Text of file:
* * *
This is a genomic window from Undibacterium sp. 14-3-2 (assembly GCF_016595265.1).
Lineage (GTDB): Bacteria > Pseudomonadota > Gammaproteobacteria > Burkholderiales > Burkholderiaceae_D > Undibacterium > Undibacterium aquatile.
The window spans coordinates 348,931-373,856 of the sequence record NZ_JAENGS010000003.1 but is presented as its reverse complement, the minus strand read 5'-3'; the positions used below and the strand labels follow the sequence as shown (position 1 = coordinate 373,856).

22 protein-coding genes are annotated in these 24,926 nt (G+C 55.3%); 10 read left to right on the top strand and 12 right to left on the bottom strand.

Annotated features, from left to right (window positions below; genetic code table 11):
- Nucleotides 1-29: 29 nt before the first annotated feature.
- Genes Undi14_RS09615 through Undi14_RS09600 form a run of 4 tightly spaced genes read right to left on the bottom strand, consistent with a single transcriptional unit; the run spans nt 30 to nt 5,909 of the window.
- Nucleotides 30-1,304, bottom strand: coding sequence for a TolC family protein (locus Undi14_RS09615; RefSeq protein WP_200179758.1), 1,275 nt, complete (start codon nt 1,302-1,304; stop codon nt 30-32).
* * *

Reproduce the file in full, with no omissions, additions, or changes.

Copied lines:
This is a genomic window from Undibacterium sp. 14-3-2 (assembly GCF_016595265.1).
Lineage (GTDB): Bacteria > Pseudomonadota > Gammaproteobacteria > Burkholderiales > Burkholderiaceae_D > Undibacterium > Undibacterium aquatile.
The window spans coordinates 348,931-373,856 of the sequence record NZ_JAENGS010000003.1 but is presented as its reverse complement, the minus strand read 5'-3'; the positions used below and the strand labels follow the sequence as shown (position 1 = coordinate 373,856).

22 protein-coding genes are annotated in these 24,926 nt (G+C 55.3%); 10 read left to right on the top strand and 12 right to left on the bottom strand.

Annotated features, from left to right (window positions below; genetic code table 11):
- Nucleotides 1-29: 29 nt before the first annotated feature.
- Genes Undi14_RS09615 through Undi14_RS09600 form a run of 4 tightly spaced genes read right to left on the bottom strand, consistent with a single transcriptional unit; the run spans nt 30 to nt 5,909 of the window.
- Nucleotides 30-1,304, bottom strand: coding sequence for a TolC family protein (locus Undi14_RS09615; RefSeq protein WP_200179758.1), 1,275 nt, complete (start codon nt 1,302-1,304; stop codon nt 30-32).